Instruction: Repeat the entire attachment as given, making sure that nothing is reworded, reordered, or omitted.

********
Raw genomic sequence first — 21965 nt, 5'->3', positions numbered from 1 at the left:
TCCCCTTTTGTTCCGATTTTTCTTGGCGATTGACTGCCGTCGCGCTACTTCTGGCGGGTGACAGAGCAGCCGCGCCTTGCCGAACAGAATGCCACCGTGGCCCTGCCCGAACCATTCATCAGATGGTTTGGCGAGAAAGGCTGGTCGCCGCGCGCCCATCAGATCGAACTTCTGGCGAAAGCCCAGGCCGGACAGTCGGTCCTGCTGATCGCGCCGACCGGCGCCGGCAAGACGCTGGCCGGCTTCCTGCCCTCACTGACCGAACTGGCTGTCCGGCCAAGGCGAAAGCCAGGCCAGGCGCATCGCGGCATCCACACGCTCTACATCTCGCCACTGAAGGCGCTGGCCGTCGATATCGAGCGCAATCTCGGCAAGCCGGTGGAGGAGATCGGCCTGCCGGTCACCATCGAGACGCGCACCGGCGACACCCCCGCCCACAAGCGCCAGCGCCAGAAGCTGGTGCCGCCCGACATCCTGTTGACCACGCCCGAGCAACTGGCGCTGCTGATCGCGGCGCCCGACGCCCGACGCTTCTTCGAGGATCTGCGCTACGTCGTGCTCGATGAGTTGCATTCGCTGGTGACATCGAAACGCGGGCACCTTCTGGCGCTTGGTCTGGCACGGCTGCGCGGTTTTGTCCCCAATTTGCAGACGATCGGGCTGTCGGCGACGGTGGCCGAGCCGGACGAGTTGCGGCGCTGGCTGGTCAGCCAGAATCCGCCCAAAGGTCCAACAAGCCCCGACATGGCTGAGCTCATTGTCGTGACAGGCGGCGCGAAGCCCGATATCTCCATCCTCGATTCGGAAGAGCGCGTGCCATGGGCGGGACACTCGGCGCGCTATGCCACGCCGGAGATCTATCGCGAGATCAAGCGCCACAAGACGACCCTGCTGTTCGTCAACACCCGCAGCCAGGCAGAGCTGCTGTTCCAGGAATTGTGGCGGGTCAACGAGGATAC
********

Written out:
Raw genomic sequence first — 21965 nt, 5'->3', positions numbered from 1 at the left:
TCCCCTTTTGTTCCGATTTTTCTTGGCGATTGACTGCCGTCGCGCTACTTCTGGCGGGTGACAGAGCAGCCGCGCCTTGCCGAACAGAATGCCACCGTGGCCCTGCCCGAACCATTCATCAGATGGTTTGGCGAGAAAGGCTGGTCGCCGCGCGCCCATCAGATCGAACTTCTGGCGAAAGCCCAGGCCGGACAGTCGGTCCTGCTGATCGCGCCGACCGGCGCCGGCAAGACGCTGGCCGGCTTCCTGCCCTCACTGACCGAACTGGCTGTCCGGCCAAGGCGAAAGCCAGGCCAGGCGCATCGCGGCATCCACACGCTCTACATCTCGCCACTGAAGGCGCTGGCCGTCGATATCGAGCGCAATCTCGGCAAGCCGGTGGAGGAGATCGGCCTGCCGGTCACCATCGAGACGCGCACCGGCGACACCCCCGCCCACAAGCGCCAGCGCCAGAAGCTGGTGCCGCCCGACATCCTGTTGACCACGCCCGAGCAACTGGCGCTGCTGATCGCGGCGCCCGACGCCCGACGCTTCTTCGAGGATCTGCGCTACGTCGTGCTCGATGAGTTGCATTCGCTGGTGACATCGAAACGCGGGCACCTTCTGGCGCTTGGTCTGGCACGGCTGCGCGGTTTTGTCCCCAATTTGCAGACGATCGGGCTGTCGGCGACGGTGGCCGAGCCGGACGAGTTGCGGCGCTGGCTGGTCAGCCAGAATCCGCCCAAAGGTCCAACAAGCCCCGACATGGCTGAGCTCATTGTCGTGACAGGCGGCGCGAAGCCCGATATCTCCATCCTCGATTCGGAAGAGCGCGTGCCATGGGCGGGACACTCGGCGCGCTATGCCACGCCGGAGATCTATCGCGAGATCAAGCGCCACAAGACGACCCTGCTGTTCGTCAACACCCGCAGCCAGGCAGAGCTGCTGTTCCAGGAATTGTGGCGGGTCAACGAGGATAC